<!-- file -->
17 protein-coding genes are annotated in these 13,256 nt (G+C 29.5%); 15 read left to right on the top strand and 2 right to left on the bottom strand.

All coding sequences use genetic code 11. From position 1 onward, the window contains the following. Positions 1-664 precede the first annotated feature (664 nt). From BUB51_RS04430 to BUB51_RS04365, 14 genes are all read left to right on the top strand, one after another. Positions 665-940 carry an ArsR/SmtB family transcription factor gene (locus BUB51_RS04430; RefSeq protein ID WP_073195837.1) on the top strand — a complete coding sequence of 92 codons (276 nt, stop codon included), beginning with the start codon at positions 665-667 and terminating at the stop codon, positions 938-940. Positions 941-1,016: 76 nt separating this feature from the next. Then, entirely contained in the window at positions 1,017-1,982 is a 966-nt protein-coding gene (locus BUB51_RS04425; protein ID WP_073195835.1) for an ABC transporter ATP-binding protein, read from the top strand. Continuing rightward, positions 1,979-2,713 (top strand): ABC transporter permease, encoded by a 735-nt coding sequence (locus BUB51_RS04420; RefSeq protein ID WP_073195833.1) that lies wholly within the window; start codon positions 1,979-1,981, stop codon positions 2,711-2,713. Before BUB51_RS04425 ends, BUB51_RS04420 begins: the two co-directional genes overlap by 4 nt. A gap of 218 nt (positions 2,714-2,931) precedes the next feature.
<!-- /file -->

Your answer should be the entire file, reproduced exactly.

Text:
17 protein-coding genes are annotated in these 13,256 nt (G+C 29.5%); 15 read left to right on the top strand and 2 right to left on the bottom strand.

All coding sequences use genetic code 11. From position 1 onward, the window contains the following. Positions 1-664 precede the first annotated feature (664 nt). From BUB51_RS04430 to BUB51_RS04365, 14 genes are all read left to right on the top strand, one after another. Positions 665-940 carry an ArsR/SmtB family transcription factor gene (locus BUB51_RS04430; RefSeq protein ID WP_073195837.1) on the top strand — a complete coding sequence of 92 codons (276 nt, stop codon included), beginning with the start codon at positions 665-667 and terminating at the stop codon, positions 938-940. Positions 941-1,016: 76 nt separating this feature from the next. Then, entirely contained in the window at positions 1,017-1,982 is a 966-nt protein-coding gene (locus BUB51_RS04425; protein ID WP_073195835.1) for an ABC transporter ATP-binding protein, read from the top strand. Continuing rightward, positions 1,979-2,713 (top strand): ABC transporter permease, encoded by a 735-nt coding sequence (locus BUB51_RS04420; RefSeq protein ID WP_073195833.1) that lies wholly within the window; start codon positions 1,979-1,981, stop codon positions 2,711-2,713. Before BUB51_RS04425 ends, BUB51_RS04420 begins: the two co-directional genes overlap by 4 nt. A gap of 218 nt (positions 2,714-2,931) precedes the next feature.